Yes, skills vary, but there are also just big random factors in the success of large IT systems, even for similar skills. What can we do about all this?

While there may be other reasons to question antitrust policies, the general rise in industry concentration does not appear to raise troubling issues for antitrust enforcement at this point by itself. …

Both IP law and antitrust law pay heed to … balancing innovation incentives against the need for disclosure and competition, balancing concerns about market power against considerations of efficiency. … This balance has been lost with regard to information technology … the policy challenge is to offset this trend. … This problem might require some lessening of innovation incentives. … The challenge both today and in the future for both IP and antitrust policy is to facilitate the diffusion of new technical knowledge and right now the trend seems to be in the wrong direction. …

To the extent that rising use of employee noncompete agreements limits the ability of technical employees to take their skills to new firms, diffusion is slowed. Similarly, for extensions of trade secrecy law to cover knowhow or the presumption of inevitable disclosure. Patents are required to disclose the technical information needed to “enable” the invention, but perhaps these requirements are ineffective, especially in IT fields. And if patents are not licensed, they become a barrier to diffusion. Perhaps some forms of compulsory licensing might overcome this problem. Moreover, machine learning technologies portend even greater difficulties encouraging diffusion in the future because use of these technologies requires not only skilled employees, but also access to critical large datasets.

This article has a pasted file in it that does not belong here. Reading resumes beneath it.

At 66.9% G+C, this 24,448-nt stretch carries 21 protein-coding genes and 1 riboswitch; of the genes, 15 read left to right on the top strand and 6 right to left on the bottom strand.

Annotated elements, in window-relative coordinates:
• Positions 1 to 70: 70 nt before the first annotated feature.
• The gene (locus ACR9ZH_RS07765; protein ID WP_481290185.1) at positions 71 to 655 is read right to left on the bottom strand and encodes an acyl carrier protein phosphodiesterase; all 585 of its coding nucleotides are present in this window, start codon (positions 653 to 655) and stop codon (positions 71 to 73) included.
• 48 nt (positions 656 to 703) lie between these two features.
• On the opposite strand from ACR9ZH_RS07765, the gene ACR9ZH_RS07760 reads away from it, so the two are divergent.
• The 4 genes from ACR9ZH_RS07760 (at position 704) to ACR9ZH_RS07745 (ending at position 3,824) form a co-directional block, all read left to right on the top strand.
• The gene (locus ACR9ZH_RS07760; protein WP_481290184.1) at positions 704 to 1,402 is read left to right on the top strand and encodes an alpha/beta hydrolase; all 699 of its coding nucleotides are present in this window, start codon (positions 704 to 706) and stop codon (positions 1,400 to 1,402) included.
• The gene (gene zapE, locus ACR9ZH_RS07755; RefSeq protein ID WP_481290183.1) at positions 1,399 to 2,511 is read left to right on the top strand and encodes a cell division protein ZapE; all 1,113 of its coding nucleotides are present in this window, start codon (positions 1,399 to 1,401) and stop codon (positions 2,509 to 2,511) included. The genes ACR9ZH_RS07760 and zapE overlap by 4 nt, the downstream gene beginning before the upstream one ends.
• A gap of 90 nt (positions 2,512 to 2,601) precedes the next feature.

It seems that making good backroom software, to use internally, has become something of a natural monopoly. Creating such IT has large fixed costs and big random factors. So an obvious question is whether we can usefully regulate this natural monopoly. And one standard approach to regulating monopolies is to force them to sell to everyone at regulated prices. Which in this context we call “compulsory licensing”; firms could be forced to lease their backroom IT to other firms in the same industry at regulated prices.

Note that while compulsory licensing of patents is rare in the US, it is common worldwide, and it one of the reasons that US drug firms get proportionally less of their revenue from outside the US; other nations force them to license their patents at particular low prices. So worldwide there is a lot of precedent for compulsory licensing.

The article above claimed that backroom IT is:

inextricably linked to the engineers, workers, systems and business models built around them. … While in the past it might have been possible to license, steal or copy someone else’s technology, these days that technology can’t be separated from the systems of which it’s a part.